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Texans know beef, so it only makes sense that the purveyor of what some regard as the best burgers in the world would turn to an architecture practice from the Lone Star State to realize its New York headquarters. The fact that Michael Hsu Office of Architecture, which has outposts in Austin and Houston, creates thoughtfully composed, eminently functional workspaces might also have had something to do with Shake Shack’s choice of the firm to oversee its Manhattan home base.

Taking up half a floor in a repurposed Tribeca printing facility, the nearly 1,200-square-metre HQ is a skillful amalgam of new reception, office and kitchen spaces in a sprawling industrial shell. A variety of elements were used to define and demark each area, from metal and warm wood frameworks to area rugs and lighting.

Among the light fixtures illuminating a sprawling kitchen and gathering space are a striking ceiling grid of suspended glass and wood orbs and a single hanging fixture covered by an oversized drum shade.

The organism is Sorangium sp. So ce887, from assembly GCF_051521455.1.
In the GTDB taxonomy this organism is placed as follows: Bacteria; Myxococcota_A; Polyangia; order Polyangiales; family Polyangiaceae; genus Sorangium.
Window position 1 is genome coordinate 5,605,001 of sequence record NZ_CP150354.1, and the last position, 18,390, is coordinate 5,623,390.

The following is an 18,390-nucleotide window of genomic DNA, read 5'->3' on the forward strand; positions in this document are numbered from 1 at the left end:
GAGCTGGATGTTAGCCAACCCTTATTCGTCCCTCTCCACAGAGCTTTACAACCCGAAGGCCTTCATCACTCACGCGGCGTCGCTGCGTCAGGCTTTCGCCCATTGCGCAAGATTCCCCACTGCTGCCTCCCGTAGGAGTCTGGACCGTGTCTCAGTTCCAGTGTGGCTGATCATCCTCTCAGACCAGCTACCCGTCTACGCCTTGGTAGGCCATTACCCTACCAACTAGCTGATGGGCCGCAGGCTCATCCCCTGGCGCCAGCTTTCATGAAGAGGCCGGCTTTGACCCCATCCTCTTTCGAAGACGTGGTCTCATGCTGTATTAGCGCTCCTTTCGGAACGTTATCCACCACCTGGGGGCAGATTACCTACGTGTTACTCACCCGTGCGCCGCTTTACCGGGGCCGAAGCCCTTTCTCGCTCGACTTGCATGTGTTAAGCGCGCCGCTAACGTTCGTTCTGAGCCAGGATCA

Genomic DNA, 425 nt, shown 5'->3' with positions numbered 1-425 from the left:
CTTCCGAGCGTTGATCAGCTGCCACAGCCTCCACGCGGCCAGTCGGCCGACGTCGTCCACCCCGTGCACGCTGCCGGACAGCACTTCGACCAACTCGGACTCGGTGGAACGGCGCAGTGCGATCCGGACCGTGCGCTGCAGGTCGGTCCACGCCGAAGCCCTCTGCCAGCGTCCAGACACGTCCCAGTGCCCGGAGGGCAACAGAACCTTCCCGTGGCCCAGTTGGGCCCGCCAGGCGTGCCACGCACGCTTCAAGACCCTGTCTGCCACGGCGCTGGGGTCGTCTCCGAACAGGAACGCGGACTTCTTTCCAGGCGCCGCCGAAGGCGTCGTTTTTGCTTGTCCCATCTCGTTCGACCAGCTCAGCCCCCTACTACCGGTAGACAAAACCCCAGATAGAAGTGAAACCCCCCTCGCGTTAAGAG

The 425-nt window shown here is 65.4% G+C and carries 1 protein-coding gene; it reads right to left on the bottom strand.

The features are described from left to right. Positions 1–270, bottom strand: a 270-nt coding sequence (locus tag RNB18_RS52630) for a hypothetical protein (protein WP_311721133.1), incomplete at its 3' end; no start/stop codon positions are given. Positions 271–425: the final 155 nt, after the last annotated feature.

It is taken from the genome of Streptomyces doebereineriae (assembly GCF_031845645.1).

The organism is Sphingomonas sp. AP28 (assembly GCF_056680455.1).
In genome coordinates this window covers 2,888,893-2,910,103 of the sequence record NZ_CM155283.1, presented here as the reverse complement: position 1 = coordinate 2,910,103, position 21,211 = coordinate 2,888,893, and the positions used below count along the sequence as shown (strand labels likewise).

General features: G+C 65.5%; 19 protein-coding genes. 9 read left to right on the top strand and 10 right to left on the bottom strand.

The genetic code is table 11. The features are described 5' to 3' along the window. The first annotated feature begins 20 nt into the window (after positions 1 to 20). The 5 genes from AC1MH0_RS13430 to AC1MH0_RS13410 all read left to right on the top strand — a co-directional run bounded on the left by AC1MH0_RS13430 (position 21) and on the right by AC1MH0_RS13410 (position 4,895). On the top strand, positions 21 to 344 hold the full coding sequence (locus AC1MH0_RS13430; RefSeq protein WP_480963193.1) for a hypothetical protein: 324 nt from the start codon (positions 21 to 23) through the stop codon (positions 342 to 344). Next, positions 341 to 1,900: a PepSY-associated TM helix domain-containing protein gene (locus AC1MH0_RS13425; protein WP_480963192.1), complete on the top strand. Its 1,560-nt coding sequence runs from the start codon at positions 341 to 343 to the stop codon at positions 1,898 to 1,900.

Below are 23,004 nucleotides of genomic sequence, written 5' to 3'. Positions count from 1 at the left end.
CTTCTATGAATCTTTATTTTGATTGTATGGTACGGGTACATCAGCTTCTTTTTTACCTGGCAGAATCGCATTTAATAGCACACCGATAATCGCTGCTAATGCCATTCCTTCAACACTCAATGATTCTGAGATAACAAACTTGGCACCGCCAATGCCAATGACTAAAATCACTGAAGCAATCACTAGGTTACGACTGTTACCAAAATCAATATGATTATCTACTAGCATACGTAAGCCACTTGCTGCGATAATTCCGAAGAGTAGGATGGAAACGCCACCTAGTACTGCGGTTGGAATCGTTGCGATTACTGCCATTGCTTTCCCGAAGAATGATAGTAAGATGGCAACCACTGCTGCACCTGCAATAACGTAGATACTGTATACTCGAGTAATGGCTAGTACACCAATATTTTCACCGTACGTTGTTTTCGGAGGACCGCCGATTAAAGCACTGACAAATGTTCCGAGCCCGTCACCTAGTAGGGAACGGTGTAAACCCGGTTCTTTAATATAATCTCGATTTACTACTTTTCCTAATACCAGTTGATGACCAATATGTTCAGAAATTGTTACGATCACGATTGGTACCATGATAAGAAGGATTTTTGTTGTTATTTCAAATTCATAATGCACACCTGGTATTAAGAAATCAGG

The office kitchen, as might be expected at a food and hospitality company, has pride of place in the design. A massive walnut island lined with wood-topped stools runs the length of the space, flanked on one side by black cabinets and on the other by plush green sofas, lush plant life and rows of communal tables.

Executive offices, a conference room and other private areas are interspersed throughout. Some are delineated by black metal structuring that echoes the frames of the building’s large industrial windows, while others are contained within rustic wood enclosures. The reception area is dominated by a monolithic walnut desk and two more rich green sofas.

On the ground floor, a Shake Shack outlet and high-tech test kitchen have also been incorporated, allowing the brand to experiment with new food offerings and develop them on-site. Think of the result as a richly layered and extremely effective creation, much like those signature burgers.

Like its Signature Burgers, Shake Shack’s New York City HQ is a Richly Layered Creation

The design by Texas-based Michael Hsu Office of Architecture skilfully integrates reception, office and kitchen spaces in a sprawling industrial shell.

AZURE is an independent magazine working to bring you the best in design, architecture and interiors. We rely on advertising revenue to support the creative content on our site. Please consider whitelisting our site in your settings, or pausing your adblocker while stopping by.